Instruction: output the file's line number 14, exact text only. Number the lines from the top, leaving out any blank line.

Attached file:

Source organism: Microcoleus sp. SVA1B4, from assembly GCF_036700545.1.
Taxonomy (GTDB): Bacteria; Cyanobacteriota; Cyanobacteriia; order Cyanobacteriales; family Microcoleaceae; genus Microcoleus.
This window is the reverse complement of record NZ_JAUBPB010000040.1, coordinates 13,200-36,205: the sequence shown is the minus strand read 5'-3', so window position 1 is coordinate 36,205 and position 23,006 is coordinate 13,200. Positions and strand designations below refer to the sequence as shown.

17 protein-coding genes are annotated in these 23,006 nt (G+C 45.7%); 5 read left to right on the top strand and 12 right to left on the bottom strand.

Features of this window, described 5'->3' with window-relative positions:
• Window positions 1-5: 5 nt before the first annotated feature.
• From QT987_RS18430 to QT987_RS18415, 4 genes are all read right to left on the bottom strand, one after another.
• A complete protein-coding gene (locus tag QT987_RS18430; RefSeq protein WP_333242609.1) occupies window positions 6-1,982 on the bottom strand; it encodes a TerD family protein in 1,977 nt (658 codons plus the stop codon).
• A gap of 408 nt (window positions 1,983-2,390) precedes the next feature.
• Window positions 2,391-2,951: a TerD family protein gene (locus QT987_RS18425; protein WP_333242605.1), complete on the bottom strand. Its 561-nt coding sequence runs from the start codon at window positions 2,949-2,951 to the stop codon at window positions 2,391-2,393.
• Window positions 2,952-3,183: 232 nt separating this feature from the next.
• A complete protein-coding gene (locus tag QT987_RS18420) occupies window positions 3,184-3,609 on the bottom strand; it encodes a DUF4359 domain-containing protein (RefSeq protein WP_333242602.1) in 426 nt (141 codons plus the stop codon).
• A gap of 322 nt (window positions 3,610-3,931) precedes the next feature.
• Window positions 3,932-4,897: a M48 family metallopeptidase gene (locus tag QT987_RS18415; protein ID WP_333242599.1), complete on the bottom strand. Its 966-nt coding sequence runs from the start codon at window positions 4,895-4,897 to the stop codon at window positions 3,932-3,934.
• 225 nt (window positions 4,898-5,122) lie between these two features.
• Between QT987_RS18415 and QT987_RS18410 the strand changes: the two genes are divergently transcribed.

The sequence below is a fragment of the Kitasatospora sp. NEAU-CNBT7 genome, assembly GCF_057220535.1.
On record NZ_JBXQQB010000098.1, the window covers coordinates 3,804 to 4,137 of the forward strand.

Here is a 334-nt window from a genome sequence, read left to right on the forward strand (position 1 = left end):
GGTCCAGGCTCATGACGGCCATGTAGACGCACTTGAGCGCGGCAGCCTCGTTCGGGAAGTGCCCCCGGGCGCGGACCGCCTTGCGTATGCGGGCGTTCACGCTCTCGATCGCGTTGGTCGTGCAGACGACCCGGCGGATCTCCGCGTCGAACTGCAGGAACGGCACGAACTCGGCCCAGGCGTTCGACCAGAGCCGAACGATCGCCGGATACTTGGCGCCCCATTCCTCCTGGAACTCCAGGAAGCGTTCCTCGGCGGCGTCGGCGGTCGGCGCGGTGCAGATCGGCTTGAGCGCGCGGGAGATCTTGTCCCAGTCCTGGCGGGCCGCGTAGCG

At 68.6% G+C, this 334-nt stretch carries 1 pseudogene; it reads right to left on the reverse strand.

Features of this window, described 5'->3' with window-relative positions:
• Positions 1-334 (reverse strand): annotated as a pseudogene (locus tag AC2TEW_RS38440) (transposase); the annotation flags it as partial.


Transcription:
• Window positions 3,932-4,897: a M48 family metallopeptidase gene (locus tag QT987_RS18415; protein ID WP_333242599.1), complete on the bottom strand. Its 966-nt coding sequence runs from the start codon at window positions 4,895-4,897 to the stop codon at window positions 3,932-3,934.